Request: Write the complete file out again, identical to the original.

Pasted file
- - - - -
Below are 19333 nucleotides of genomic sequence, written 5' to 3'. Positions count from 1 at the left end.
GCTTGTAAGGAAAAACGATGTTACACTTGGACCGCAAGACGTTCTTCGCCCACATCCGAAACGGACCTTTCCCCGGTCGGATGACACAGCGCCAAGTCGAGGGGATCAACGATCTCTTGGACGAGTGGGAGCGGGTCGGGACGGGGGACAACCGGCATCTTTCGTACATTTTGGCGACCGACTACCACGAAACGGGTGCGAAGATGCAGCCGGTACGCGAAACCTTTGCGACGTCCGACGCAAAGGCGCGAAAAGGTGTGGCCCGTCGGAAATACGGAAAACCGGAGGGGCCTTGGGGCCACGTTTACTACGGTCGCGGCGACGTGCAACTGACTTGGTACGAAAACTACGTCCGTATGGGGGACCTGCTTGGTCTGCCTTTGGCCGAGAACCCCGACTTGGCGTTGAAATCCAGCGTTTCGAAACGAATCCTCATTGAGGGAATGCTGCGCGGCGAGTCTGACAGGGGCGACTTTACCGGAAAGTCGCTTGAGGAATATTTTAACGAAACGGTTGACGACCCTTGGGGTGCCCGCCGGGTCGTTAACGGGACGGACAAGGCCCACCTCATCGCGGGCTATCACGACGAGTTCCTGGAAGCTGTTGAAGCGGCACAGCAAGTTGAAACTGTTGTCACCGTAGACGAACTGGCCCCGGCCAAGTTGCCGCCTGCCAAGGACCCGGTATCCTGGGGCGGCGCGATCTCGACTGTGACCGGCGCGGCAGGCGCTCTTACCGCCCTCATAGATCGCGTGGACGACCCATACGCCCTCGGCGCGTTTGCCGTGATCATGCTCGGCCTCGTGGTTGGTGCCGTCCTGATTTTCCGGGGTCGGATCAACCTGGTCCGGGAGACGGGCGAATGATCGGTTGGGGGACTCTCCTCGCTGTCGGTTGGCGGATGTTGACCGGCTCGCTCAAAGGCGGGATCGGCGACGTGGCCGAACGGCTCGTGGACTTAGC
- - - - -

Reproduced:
Below are 19333 nucleotides of genomic sequence, written 5' to 3'. Positions count from 1 at the left end.
GCTTGTAAGGAAAAACGATGTTACACTTGGACCGCAAGACGTTCTTCGCCCACATCCGAAACGGACCTTTCCCCGGTCGGATGACACAGCGCCAAGTCGAGGGGATCAACGATCTCTTGGACGAGTGGGAGCGGGTCGGGACGGGGGACAACCGGCATCTTTCGTACATTTTGGCGACCGACTACCACGAAACGGGTGCGAAGATGCAGCCGGTACGCGAAACCTTTGCGACGTCCGACGCAAAGGCGCGAAAAGGTGTGGCCCGTCGGAAATACGGAAAACCGGAGGGGCCTTGGGGCCACGTTTACTACGGTCGCGGCGACGTGCAACTGACTTGGTACGAAAACTACGTCCGTATGGGGGACCTGCTTGGTCTGCCTTTGGCCGAGAACCCCGACTTGGCGTTGAAATCCAGCGTTTCGAAACGAATCCTCATTGAGGGAATGCTGCGCGGCGAGTCTGACAGGGGCGACTTTACCGGAAAGTCGCTTGAGGAATATTTTAACGAAACGGTTGACGACCCTTGGGGTGCCCGCCGGGTCGTTAACGGGACGGACAAGGCCCACCTCATCGCGGGCTATCACGACGAGTTCCTGGAAGCTGTTGAAGCGGCACAGCAAGTTGAAACTGTTGTCACCGTAGACGAACTGGCCCCGGCCAAGTTGCCGCCTGCCAAGGACCCGGTATCCTGGGGCGGCGCGATCTCGACTGTGACCGGCGCGGCAGGCGCTCTTACCGCCCTCATAGATCGCGTGGACGACCCATACGCCCTCGGCGCGTTTGCCGTGATCATGCTCGGCCTCGTGGTTGGTGCCGTCCTGATTTTCCGGGGTCGGATCAACCTGGTCCGGGAGACGGGCGAATGATCGGTTGGGGGACTCTCCTCGCTGTCGGTTGGCGGATGTTGACCGGCTCGCTCAAAGGCGGGATCGGCGACGTGGCCGAACGGCTCGTGGACTTAGC